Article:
“ Good sense, I grant you, my lord, is in all cases essential, and is, I fear, but too rare."

“ After all, I pray your ladyship not to mistake me. I really am a warm advocate for that true politeness which springs from benevolence, and which is, in fact, consideration for others, and therefore prevents us from hurting their feelings or selfishly obtruding our own on their notice, yet, at the same time, does not wholly repress them. In short, I am pleased with the truth of expression which seems to distinguish the countenance of your

protége." “ Yes, I think that is the secret of her beauty, and I am gratified that your lordship has discovered it. She is not yet much known—but I hope"

“ Do give me some idea of her family! Long as I have been in the world, I have never met them.”

“ That is the very reason- -you live in the world, my lord, but they have lived in the country, in all the happiness of retirement and independence. They are literary and accomplished ; have educated their daughter in the best manner, and are now desirous, not so much to make her known, as to make the world, in some degree, known to her.”

“ I wish you would make me acquainted with this singular family.”

“ I will endeavour to do so, my lord, for I am convinced it would be a mutual pleasure to you and to them ; but they possess—must I say it ?-much of that pride which belongs to Norman descent. Yet, though the pride of the De Romelies might render them insensible to the honour of an introduc

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tion to your lordship simply as a nobleman, they would highly prize an acquaintance with one whose private character and well-known love of science and les beaux arts would be so congenial to them.”

“ Well, I am contented, if character, not rank, be my title to the friendship of the good and the wise. Now tell me where you met the De Romelies.”

Travelling last summer in South Wales,” replied Lady Dulwich, “I had an overturn—a fortunate one, I think—on a bad road leading to the lovely Vale of Usk ; Mr de Roinelie, happening to pass at the time of the accident, came to my aid, and kindly insisted on my going to his house, which was near the scene of my disaster. I had received some bruises, was easily persuaded that it might be hazardous to proceed on my journey immediately, and gladly accepted the hospitality of a stranger. In fact, I like seeing new people and places.” "A very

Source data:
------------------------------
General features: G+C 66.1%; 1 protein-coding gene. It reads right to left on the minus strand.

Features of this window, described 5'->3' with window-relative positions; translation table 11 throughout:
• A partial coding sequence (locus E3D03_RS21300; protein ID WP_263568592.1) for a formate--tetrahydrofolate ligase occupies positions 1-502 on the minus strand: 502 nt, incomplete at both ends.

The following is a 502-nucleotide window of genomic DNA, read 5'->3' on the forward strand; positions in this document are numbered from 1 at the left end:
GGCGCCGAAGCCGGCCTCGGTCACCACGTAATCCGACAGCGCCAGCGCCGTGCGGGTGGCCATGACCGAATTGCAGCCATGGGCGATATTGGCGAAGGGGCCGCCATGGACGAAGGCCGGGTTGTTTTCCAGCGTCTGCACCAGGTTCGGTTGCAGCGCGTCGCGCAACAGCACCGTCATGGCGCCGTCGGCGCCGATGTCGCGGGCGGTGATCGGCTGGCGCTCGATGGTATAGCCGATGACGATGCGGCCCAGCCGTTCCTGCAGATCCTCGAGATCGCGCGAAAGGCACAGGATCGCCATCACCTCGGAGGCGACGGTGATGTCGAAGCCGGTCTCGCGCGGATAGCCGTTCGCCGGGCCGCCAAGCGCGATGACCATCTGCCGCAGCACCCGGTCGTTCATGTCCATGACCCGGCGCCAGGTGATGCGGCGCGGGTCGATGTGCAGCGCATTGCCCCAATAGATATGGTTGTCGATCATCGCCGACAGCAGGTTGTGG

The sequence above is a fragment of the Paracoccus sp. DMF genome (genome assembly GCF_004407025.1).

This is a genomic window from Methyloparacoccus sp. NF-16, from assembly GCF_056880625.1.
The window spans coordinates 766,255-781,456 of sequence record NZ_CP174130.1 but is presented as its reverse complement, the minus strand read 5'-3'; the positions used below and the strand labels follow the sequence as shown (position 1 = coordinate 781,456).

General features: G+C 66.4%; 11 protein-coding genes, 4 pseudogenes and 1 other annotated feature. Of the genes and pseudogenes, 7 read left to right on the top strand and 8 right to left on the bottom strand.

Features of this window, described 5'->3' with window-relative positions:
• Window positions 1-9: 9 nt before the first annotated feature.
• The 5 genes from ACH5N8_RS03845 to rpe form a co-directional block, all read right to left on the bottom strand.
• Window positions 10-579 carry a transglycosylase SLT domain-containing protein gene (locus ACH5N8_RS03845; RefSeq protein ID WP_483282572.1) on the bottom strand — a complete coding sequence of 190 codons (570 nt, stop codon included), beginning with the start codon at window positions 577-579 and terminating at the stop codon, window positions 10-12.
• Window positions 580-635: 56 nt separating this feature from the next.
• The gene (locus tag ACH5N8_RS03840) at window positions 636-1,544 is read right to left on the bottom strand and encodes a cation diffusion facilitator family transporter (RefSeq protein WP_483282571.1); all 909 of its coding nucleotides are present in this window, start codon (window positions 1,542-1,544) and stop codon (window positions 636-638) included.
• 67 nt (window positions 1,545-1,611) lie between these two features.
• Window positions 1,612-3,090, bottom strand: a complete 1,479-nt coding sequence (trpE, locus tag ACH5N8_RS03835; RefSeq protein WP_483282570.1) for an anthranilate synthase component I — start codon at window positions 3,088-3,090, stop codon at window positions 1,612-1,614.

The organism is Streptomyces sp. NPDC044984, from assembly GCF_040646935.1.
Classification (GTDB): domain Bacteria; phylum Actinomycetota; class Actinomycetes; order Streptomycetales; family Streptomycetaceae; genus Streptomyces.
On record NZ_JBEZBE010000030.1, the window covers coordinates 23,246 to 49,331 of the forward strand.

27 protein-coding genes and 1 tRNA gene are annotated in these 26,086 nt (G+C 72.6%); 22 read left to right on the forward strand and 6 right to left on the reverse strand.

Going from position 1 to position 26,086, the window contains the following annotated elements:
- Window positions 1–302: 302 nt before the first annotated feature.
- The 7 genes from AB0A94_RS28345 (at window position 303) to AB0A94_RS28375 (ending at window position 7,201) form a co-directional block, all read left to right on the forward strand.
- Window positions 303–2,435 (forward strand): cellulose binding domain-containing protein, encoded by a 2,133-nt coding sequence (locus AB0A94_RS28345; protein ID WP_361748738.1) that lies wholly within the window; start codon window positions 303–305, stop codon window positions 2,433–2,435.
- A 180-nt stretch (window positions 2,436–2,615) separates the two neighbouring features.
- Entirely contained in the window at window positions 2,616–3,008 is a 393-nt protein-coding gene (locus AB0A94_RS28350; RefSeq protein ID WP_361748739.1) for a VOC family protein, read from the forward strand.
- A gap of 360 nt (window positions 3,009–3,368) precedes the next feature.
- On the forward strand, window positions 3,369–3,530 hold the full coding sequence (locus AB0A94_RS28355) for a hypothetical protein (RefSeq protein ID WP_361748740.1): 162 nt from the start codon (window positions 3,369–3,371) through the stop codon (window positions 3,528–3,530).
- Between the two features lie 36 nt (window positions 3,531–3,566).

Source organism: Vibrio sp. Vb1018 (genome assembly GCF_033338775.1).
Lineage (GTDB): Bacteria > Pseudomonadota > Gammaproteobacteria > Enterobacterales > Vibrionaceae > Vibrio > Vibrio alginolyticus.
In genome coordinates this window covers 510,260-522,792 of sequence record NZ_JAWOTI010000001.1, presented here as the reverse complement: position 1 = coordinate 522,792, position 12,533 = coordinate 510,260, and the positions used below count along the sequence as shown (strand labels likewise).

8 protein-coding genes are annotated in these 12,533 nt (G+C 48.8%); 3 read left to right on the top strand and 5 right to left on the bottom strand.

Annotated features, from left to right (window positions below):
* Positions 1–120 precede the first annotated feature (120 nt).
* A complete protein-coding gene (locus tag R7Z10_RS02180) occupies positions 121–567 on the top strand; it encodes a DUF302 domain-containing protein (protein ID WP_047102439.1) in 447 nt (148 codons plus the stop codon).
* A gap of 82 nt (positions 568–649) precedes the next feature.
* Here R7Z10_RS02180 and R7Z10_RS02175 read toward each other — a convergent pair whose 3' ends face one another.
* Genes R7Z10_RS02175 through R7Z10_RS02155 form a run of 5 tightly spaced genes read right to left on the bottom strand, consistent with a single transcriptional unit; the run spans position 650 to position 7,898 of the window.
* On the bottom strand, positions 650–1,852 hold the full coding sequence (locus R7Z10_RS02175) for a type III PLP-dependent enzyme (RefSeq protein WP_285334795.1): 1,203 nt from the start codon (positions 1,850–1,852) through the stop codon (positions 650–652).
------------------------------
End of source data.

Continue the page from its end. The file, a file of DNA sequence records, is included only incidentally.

uncertain amusement,” said Lord Birmanton. “ True. However I had no reason to regret it on this occasion. Their style of living shewed gentlemanlike independence, but not wealth ; their manners and conversation proved the cultivation of their minds; and the music and paintings of Miss de Romelie, along with a thousand little charms I observed in her manner, shewed how elegantly, as well as usefully, she had been brought up. But I forget myself when speaking of her. Pray, as the old poet says

Do not smile at me that I boast her off,
For thou shalt find she will outstrip all praise,

And make it halt behind her!'"

There was something so singular in the idea of polished manners in a secluded life, that Lord Birmanton resolved to learn more concerning the De Romelies, when opportunity should permit. In the meantime we give the following sketch for our readers :

Of an ancient Norman family, Sir Clarence de Romelie, high in estimation for deeds of arms, had accompanied William, Duke of Normandy, in his invasion of England, and the bravery and military skill which distinguished his conduct in the battle of Hastings were proved by his wounds, and by the favours that William bestowed on him.

Among his descendants were many warriors “ who knighthood loved and deeds of chivalry,” but Sir Alured de Romelie